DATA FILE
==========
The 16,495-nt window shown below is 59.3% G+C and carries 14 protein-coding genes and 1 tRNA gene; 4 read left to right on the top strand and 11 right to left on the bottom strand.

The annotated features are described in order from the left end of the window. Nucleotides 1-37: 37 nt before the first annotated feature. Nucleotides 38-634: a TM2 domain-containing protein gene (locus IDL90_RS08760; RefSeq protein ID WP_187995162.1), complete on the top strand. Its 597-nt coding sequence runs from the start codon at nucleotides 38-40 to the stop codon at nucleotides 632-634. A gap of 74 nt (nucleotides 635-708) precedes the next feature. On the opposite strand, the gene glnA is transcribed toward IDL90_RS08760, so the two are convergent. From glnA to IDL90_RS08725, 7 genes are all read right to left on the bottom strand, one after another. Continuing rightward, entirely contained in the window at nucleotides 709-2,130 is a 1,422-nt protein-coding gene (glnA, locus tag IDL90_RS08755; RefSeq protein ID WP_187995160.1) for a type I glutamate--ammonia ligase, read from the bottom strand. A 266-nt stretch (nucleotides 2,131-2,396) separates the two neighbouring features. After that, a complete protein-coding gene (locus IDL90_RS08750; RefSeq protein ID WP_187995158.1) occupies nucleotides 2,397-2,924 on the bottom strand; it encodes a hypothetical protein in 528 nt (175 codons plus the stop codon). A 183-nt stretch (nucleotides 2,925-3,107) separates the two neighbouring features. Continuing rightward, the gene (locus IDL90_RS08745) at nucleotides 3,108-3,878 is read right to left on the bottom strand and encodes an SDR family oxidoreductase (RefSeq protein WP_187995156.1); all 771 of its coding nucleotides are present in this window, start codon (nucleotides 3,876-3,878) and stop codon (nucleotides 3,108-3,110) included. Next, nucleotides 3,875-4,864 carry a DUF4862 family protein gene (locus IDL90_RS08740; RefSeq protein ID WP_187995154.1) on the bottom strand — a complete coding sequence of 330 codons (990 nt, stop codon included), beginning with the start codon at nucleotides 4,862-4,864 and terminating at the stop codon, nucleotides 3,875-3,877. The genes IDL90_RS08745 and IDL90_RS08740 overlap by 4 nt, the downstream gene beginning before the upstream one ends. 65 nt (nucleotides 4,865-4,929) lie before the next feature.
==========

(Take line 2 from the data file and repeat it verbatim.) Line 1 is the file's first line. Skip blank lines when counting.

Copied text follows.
The annotated features are described in order from the left end of the window. Nucleotides 1-37: 37 nt before the first annotated feature. Nucleotides 38-634: a TM2 domain-containing protein gene (locus IDL90_RS08760; RefSeq protein ID WP_187995162.1), complete on the top strand. Its 597-nt coding sequence runs from the start codon at nucleotides 38-40 to the stop codon at nucleotides 632-634. A gap of 74 nt (nucleotides 635-708) precedes the next feature. On the opposite strand, the gene glnA is transcribed toward IDL90_RS08760, so the two are convergent. From glnA to IDL90_RS08725, 7 genes are all read right to left on the bottom strand, one after another. Continuing rightward, entirely contained in the window at nucleotides 709-2,130 is a 1,422-nt protein-coding gene (glnA, locus tag IDL90_RS08755; RefSeq protein ID WP_187995160.1) for a type I glutamate--ammonia ligase, read from the bottom strand. A 266-nt stretch (nucleotides 2,131-2,396) separates the two neighbouring features. After that, a complete protein-coding gene (locus IDL90_RS08750; RefSeq protein ID WP_187995158.1) occupies nucleotides 2,397-2,924 on the bottom strand; it encodes a hypothetical protein in 528 nt (175 codons plus the stop codon). A 183-nt stretch (nucleotides 2,925-3,107) separates the two neighbouring features. Continuing rightward, the gene (locus IDL90_RS08745) at nucleotides 3,108-3,878 is read right to left on the bottom strand and encodes an SDR family oxidoreductase (RefSeq protein WP_187995156.1); all 771 of its coding nucleotides are present in this window, start codon (nucleotides 3,876-3,878) and stop codon (nucleotides 3,108-3,110) included. Next, nucleotides 3,875-4,864 carry a DUF4862 family protein gene (locus IDL90_RS08740; RefSeq protein ID WP_187995154.1) on the bottom strand — a complete coding sequence of 330 codons (990 nt, stop codon included), beginning with the start codon at nucleotides 4,862-4,864 and terminating at the stop codon, nucleotides 3,875-3,877. The genes IDL90_RS08745 and IDL90_RS08740 overlap by 4 nt, the downstream gene beginning before the upstream one ends. 65 nt (nucleotides 4,865-4,929) lie before the next feature.